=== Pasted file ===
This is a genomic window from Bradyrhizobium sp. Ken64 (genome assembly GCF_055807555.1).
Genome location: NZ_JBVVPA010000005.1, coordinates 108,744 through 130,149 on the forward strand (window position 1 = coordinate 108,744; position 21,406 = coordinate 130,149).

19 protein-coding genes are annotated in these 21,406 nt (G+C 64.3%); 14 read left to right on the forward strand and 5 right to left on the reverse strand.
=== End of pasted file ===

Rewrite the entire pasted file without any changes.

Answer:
This is a genomic window from Bradyrhizobium sp. Ken64 (genome assembly GCF_055807555.1).
Genome location: NZ_JBVVPA010000005.1, coordinates 108,744 through 130,149 on the forward strand (window position 1 = coordinate 108,744; position 21,406 = coordinate 130,149).

19 protein-coding genes are annotated in these 21,406 nt (G+C 64.3%); 14 read left to right on the forward strand and 5 right to left on the reverse strand.